All that said, the highlight of the conversation dealt with the 2009 raid. Israel has long stood by the operation, though its tune publicly changed Friday.
"In light of Israel's investigation into the incident, which pointed out several operational mistakes, Prime Minister Netanyahu expressed Israel's apology to the Turkish people for any mistakes that might have led to loss of life or injury and agreed to conclude an agreement on compensation/nonliability," the Israeli government said.
Asked to confirm whether Netanyahu called and apologized and offered compensation, as Ankara had long demanded, a senior Turkish official told CNN: "Yes." Erdogan only said they "agreed to conclude an agreement on compensation/nonliability."
One Palestinian-Israeli lawmaker doesn't like it
Hanin Zoabi, a Palestinian activist who was on the Mavi Marmara and also is a Palestinian member of Israel's parliament, said she does not accept Netanyahu's apology. She wants an international court to try the people "involved in the political decision that gave a green light to kill the political activists on the Marmara."
She said Netanyahu's push to improve Israeli-Turkish ties is undermining the Palestinians' demands -- such as ending Israeli occupation of the West Bank and the Israeli military and economic strictures on Gaza. She said Netanyahu is trying to evade that and other issues.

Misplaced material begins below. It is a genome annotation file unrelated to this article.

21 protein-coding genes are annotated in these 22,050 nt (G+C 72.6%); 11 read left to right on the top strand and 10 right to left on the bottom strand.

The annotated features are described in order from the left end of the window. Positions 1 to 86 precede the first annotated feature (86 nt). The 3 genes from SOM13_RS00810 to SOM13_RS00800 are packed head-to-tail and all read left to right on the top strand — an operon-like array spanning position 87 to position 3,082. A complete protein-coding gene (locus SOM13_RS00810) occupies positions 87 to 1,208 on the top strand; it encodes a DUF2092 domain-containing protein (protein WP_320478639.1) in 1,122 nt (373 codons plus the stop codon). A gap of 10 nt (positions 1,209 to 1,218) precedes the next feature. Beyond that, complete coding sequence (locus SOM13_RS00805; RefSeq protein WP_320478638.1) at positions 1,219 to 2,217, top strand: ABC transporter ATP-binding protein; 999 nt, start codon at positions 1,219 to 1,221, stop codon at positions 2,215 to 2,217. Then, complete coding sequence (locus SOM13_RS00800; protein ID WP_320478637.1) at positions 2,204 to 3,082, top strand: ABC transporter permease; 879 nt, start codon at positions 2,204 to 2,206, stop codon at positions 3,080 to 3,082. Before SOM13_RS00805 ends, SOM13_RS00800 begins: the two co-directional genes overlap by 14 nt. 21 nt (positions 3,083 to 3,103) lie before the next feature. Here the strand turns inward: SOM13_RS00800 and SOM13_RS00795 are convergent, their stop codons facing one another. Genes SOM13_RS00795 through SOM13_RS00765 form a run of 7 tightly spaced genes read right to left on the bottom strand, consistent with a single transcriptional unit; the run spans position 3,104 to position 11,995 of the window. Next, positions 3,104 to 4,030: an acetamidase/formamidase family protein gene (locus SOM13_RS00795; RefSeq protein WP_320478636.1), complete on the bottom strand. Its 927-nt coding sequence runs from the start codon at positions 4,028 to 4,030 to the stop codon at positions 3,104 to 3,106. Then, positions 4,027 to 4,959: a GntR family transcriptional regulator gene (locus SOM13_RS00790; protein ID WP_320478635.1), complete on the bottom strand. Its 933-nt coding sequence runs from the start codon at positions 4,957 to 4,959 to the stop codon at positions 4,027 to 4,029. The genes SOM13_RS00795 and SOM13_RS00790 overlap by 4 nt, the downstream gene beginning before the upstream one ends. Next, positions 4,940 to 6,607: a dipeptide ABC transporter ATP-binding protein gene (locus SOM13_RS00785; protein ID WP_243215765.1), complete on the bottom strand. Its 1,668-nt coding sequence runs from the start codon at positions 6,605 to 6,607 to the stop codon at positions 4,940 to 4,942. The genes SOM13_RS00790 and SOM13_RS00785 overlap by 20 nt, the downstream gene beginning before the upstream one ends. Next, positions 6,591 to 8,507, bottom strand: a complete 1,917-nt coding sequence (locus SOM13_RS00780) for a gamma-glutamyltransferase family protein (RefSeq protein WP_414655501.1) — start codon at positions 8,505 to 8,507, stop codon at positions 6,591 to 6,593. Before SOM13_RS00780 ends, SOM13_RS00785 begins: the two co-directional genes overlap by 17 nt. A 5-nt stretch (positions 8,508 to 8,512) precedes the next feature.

"The issue is not only Marmara, Marmara was the small crime. The big crime was the siege on Gaza," she told CNN.
Gulden Sonme -- a spokeswoman for IHH, the Muslim aid agency that operated the Mavi Marmara == called the apology "a positive political development."
"But in terms of the need for the blockade on Gaza to end and in terms of the ongoing case to punish those who are responsible for the crimes committed during the raid, the legal process will continue," she said, referring to the case against the soldiers.
Suat Kiniklioglu, a Turkish political analyst and former parliamentarian from Erdogan's party, said the apology is important because it shows "to the world that there is a political price to kill Turkish citizens in international waters."
"Probably in the Middle East, as well, it will be seen as political victory for the Erdogan government. But what matters more is the normalization itself, the obvious benefits to Turkey and Israel as well as the Palestinians."
The prospect of an Israeli-Turkish reconciliation is bad news, Kiniklioglu said, for Syrian President Bashar al-Assad and Iran.
"As Syria is entering into its third year of uprising, Ankara and Tel-Aviv will have to coordinate policy and may need to work together to contain potential risks to both countries," he said.